Our 2017 Alumni award is a distinctively hand crafted piece made from cast glass that is engraved and polished, and takes advantage of the unique translucent and reflective properties of the medium.
The award is created by Dr Lienors Torre from the Faculty of Arts and Education. Lienors is a Lecturer in the School of Communication and Creative Arts, and an outstanding artist with 20 years’ experience in this medium.
Her inspiration for the design of the award comes from seashells and staircases. Shells are intimate forms that nurture and protect. Staircases suggest an accession and journey. Together these symbols manifest the perfect ingredients to embrace throughout life and education.
Auntie Joan Vickery AO, Mr Dean Landy, Ms Tracey Gaudry, Dr Nicole Weber, Dr David Parkin OAM
2017 Winner biographies and videos
Dr David Parkin OAM
Lifetime Achievement Award
Media Commentator, ABC Radio National
Trained Primary Teacher’s Certificate, 1963
Honorary Doctor of Letters, 2013
David Parkin’s celebrated decades-long career in AFL spans extraordinary achievements on and off the field, as a player, coach, commentator and educator. In 1971 he captained the Hawthorn Football Club to their second premiership and then coached them to a flag in 1978. He coached Carlton Football Club to successive Premierships in 1981-82, and took them to a record-breaking number of victories in 1995, culminating in them becoming Premiers.
David’s professional experience includes President of the Australian Football Coaches Association (1994-2002); Executive Officer Australian Football Coaches Association (1989-90); Director of Football, Hawthorn Football Club (2001-2002) and President, Australian Football Coaches Association (Victorian Branch). He has been a commentator on ABC Radio, Radio 774 and Fox Sports. He was AFL All Australian Coach in 1995 and is a Member of the Hall of Fame at Hawthorn Football Club (2003), Carlton Football Club (2011) and the Australian Football Hall of Fame (2002).
David’s academic achievements include developing and lecturing in the Sports Coaching Degree course at Deakin University. He was awarded a Doctor of Letters in recognition of his contribution to Deakin University in the fields of coach and athlete education and his special contribution in the Australian Football League (AFL) and the wider coaching community. He has written more than a dozen books and numerous articles on sport and high performing business cultures.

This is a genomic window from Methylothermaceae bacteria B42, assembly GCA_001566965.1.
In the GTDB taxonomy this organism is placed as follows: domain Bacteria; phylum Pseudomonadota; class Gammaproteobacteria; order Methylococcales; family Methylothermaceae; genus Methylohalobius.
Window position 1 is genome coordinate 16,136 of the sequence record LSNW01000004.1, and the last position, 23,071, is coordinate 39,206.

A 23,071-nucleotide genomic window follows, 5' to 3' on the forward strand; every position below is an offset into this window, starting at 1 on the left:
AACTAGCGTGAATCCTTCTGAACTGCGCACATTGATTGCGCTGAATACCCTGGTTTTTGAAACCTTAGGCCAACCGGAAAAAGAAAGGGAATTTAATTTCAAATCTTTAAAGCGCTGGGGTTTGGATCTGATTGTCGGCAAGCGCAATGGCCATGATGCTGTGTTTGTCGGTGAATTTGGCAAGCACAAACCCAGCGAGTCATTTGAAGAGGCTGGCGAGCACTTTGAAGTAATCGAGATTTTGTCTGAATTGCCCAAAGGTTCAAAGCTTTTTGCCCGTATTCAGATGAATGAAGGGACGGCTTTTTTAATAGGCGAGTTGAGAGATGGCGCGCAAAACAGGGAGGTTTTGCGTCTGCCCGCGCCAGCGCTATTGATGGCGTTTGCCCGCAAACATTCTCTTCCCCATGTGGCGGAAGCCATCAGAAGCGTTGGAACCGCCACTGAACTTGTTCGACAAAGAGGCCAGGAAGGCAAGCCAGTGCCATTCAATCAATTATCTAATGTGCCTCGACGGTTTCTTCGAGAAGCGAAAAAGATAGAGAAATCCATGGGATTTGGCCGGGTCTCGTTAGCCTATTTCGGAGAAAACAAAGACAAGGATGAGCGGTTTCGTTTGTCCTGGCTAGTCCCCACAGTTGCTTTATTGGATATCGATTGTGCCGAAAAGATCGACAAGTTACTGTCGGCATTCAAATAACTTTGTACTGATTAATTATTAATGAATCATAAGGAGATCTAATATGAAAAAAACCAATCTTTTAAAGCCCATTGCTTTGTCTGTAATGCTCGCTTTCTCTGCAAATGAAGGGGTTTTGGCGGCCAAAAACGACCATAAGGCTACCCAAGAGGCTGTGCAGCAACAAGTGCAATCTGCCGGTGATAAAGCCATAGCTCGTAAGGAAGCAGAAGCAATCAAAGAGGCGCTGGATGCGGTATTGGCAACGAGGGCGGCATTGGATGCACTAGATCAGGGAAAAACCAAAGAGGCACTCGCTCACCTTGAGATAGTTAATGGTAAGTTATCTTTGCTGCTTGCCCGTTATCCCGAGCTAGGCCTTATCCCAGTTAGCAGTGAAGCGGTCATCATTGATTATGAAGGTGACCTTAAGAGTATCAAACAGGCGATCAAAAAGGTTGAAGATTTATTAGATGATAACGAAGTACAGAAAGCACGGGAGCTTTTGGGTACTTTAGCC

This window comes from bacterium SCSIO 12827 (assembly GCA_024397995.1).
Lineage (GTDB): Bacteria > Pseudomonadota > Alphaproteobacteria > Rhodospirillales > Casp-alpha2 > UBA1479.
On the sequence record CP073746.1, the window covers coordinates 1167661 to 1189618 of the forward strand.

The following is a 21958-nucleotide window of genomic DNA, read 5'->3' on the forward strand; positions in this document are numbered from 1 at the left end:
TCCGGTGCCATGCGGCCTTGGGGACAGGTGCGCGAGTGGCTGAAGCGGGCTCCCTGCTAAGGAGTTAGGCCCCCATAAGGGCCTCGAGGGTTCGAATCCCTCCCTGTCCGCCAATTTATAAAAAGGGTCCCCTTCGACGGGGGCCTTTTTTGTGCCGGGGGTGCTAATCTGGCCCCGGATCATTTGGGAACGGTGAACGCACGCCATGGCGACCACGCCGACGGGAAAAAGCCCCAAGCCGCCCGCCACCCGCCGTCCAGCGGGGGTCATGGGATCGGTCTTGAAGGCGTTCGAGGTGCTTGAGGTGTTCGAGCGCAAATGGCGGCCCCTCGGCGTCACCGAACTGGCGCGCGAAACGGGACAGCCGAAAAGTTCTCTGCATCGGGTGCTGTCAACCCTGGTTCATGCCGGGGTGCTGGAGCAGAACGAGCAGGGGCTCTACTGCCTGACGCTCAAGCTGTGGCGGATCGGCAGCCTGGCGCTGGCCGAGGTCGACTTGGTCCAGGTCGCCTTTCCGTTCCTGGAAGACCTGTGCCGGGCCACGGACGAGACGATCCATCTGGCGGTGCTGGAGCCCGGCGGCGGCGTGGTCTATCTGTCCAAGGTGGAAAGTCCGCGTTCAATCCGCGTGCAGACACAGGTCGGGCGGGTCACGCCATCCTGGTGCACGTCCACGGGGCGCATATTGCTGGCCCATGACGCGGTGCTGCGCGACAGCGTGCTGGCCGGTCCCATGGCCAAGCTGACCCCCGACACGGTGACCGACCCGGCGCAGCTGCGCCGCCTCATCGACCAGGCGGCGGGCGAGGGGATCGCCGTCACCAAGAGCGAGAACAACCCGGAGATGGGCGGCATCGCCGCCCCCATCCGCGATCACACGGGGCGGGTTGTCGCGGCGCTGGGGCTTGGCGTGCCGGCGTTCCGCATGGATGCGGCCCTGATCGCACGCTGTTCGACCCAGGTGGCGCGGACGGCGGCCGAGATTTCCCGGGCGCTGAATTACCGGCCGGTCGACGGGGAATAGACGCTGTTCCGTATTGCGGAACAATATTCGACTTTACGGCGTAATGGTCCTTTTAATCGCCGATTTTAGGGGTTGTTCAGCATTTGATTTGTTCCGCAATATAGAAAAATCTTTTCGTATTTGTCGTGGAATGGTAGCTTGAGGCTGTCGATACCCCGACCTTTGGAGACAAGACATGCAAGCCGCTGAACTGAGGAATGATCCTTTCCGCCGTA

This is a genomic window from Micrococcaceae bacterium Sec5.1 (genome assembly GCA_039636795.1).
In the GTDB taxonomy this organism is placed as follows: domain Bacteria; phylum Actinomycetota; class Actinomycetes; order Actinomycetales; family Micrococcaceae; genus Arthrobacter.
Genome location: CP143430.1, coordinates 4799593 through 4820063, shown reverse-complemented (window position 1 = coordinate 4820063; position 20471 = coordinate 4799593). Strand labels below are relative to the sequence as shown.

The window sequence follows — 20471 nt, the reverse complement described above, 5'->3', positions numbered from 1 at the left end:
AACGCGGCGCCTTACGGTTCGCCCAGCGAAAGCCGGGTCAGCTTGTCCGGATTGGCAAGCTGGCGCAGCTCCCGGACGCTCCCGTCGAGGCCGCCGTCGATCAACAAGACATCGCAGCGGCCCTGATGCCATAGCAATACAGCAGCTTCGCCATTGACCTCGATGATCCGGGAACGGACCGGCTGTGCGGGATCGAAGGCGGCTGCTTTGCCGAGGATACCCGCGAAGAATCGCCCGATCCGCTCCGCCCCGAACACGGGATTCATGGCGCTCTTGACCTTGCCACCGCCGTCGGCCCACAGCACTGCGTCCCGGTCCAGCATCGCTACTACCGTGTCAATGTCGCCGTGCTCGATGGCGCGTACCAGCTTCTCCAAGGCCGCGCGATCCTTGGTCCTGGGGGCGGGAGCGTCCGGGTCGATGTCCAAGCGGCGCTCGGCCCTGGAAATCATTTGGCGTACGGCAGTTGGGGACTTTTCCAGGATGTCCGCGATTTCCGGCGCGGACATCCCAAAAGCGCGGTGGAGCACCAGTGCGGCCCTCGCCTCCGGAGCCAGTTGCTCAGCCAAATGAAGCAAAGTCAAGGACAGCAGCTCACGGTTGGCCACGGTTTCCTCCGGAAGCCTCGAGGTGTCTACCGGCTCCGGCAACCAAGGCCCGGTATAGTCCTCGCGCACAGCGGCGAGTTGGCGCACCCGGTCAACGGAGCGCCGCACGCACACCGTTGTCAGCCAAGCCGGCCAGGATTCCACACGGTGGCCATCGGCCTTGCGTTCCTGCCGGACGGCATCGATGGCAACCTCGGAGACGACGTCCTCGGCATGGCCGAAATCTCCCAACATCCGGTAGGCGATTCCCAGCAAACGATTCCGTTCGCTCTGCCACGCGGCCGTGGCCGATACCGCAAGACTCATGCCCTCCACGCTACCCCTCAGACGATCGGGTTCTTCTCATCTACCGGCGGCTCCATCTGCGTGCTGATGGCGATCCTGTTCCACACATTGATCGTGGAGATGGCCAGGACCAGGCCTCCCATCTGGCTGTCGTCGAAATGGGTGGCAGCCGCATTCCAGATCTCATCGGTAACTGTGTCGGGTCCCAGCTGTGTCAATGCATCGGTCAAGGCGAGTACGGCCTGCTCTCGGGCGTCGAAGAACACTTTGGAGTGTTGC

Named in his honour, the annual Deakin University David Parkin Oration for Sport and Social Change honours David’s significant contribution to Australian society in leadership, sport and education and promotes the advancement of public knowledge by exploring the challenges and opportunities for sport to act as a driver of social change.
Auntie Joan Vickery AO
Lifetime Achievement Award
Master of Public Health, 2004 (Institute of Koorie Education, Melbourne Burwood Campus and Geelong Waurn Ponds Campus)
WARNING: Aboriginal and Torres Strait Islander viewers are warned that the following video contains images and voices of a deceased person.
Auntie Joan Vickery is a Gunditjmara Elder originally from Portland, Western Victoria. She has been an Aboriginal health pioneer for over 40 years, having undertaken extensive work supporting rural communities and in diabetes research and support.
In 1975 Joan helped establish the Ngwala Willumbong Co-operative, providing rehabilitation support services to the Aboriginal community. The same year, Joan joined the Victorian Department of Health as one of the first Aboriginal Health Aides and was appointed to a working party pushing for policy change to improve Aboriginal health outcomes. As a result of the working party’s efforts, Health Aides were moved into hospitals and renamed Aboriginal Liaison Officers. In 1982, Joan became the first of these at St. Vincent’s Hospital.
While at St. Vincent’s, Joan developed the idea of special camps to raise awareness of diabetes, a personal cause for Joan. The camps proved a huge success, and Joan went on to found a dedicated Koori Diabetes Service. In 1990, Joan began working at the Melbourne-based International Diabetes Institute.
Joan completed a Master’s in Public Health at the Institute of Koorie Education at Deakin University in 2005. She has authored several papers and edited numerous books. Today her involvement with the health sector continues, as patron of Onemda, VicHealth’s Koori Health Unit at Melbourne University. She is also part of the University’s Aboriginal Action Plan, a board member of the Aboriginal Community Elders Services and sits as an Elder on the Broadmeadows Magistrates’ Koori Court, a division of the Magistrates’ Court of Victoria.
In 2011, Joan received a National Elders Award from the Indigenous Higher Education Advisory Council for her contribution to higher education for the Victorian Aboriginal community. She was made an Officer of the Order of Australia in 2005.
Auntie Joan remains a great friend to the Institute of Koorie Education and Deakin University and is currently the Patron of the Institute of Koorie Education Advisory Board.
Ms Tracey Gaudry
Alumni of the Year
Board of Directors, Union Cycliste Internationale
Bachelor of Commerce, 1992 (Geelong Waurn Ponds Campus)
Bachelor of Science, 1992 (Geelong Waurn Ponds Campus)
A former professional road cyclist, Tracey Gaudry has enjoyed a career steeped in achievement both on the road and in the boardroom. At the height of her cycling career she was ranked third in the world, competing at the 1996 Atlanta and 2000 Sydney Olympic Games, and the 1998 Kuala Lumpur Commonwealth Games.